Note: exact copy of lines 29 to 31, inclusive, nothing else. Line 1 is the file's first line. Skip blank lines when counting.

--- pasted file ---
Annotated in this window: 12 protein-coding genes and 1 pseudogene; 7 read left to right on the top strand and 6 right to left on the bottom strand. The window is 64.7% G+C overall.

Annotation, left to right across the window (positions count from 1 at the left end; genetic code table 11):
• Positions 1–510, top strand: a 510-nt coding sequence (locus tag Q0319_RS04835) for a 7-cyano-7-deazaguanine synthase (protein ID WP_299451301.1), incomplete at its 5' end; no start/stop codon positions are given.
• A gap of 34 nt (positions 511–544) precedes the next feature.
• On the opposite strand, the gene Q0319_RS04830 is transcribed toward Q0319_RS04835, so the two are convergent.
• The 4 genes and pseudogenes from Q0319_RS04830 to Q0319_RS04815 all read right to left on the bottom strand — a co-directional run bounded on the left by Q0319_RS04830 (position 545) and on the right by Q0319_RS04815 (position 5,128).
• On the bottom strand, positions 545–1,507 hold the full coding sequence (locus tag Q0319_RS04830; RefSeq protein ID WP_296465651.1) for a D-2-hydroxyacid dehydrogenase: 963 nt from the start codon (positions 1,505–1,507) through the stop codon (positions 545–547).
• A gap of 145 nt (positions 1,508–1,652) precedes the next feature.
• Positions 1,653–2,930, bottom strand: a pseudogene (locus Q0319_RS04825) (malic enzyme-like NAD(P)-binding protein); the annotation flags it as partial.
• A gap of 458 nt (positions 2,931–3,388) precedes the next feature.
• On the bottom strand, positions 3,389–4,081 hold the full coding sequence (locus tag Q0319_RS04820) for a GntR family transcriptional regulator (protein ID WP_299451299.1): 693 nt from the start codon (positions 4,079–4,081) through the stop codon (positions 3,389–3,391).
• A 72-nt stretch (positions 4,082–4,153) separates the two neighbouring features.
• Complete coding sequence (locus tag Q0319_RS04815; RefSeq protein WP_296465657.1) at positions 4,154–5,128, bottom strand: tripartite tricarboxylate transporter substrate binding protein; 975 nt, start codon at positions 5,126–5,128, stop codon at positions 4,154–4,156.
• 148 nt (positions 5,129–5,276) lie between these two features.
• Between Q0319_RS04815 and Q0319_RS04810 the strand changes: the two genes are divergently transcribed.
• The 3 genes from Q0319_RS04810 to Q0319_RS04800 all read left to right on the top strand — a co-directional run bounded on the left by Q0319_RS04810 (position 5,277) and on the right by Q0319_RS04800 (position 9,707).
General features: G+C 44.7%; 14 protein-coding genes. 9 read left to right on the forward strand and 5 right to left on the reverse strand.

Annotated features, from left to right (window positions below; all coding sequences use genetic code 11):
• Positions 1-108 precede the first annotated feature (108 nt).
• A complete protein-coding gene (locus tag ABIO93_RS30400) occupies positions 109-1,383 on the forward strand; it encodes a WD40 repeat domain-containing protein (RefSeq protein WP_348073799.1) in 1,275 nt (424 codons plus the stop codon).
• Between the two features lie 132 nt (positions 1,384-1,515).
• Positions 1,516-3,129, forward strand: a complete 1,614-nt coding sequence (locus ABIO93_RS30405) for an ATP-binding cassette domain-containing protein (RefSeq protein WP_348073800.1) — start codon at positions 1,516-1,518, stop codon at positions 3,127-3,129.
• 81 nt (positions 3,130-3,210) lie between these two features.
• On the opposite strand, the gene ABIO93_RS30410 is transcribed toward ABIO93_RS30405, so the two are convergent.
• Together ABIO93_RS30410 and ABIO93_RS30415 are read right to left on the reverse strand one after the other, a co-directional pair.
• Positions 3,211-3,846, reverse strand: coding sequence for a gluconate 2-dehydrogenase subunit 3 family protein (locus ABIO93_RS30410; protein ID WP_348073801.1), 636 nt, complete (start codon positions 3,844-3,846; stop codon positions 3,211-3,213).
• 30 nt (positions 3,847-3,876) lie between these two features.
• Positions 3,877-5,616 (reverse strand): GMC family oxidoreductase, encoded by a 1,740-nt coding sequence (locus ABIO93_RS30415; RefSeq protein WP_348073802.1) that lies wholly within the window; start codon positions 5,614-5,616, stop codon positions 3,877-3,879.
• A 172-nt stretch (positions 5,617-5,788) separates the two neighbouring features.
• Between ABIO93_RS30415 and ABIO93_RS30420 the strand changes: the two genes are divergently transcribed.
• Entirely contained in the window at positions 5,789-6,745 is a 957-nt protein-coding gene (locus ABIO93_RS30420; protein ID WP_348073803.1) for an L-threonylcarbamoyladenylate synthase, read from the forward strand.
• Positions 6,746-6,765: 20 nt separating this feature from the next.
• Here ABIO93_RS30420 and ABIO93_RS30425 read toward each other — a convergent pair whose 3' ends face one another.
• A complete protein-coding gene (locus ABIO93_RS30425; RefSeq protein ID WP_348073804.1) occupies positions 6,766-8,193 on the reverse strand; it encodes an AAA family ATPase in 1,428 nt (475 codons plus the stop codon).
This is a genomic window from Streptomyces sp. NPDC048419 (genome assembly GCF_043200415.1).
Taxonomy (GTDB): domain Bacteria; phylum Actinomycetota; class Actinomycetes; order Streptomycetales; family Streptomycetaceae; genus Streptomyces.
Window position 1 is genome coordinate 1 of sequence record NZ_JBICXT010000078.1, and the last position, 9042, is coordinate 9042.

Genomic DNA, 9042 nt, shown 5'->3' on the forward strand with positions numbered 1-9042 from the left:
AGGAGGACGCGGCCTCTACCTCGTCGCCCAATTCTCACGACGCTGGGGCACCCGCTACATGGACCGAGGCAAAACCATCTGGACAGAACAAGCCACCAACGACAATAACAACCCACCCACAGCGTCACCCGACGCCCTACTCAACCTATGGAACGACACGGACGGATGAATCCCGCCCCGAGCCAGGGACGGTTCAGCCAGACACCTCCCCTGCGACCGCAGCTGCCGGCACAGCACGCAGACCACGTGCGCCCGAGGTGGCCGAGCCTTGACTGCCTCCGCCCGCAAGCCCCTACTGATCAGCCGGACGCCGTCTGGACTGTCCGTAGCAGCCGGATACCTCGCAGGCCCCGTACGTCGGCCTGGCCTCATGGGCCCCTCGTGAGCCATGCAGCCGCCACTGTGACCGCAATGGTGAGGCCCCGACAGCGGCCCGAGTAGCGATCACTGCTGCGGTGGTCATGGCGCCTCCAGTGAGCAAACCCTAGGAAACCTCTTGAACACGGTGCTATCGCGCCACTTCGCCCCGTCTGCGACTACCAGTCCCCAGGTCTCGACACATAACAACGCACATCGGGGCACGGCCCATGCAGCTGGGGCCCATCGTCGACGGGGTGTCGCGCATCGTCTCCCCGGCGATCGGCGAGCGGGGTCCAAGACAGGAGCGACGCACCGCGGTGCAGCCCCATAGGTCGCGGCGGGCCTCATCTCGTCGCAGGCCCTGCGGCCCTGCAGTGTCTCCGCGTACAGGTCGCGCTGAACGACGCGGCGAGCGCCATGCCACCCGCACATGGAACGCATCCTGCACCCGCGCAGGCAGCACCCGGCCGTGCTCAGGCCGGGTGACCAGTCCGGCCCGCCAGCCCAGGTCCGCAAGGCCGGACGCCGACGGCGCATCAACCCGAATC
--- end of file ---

• A 172-nt stretch (positions 5,617-5,788) separates the two neighbouring features.
• Between ABIO93_RS30415 and ABIO93_RS30420 the strand changes: the two genes are divergently transcribed.
• Entirely contained in the window at positions 5,789-6,745 is a 957-nt protein-coding gene (locus ABIO93_RS30420; protein ID WP_348073803.1) for an L-threonylcarbamoyladenylate synthase, read from the forward strand.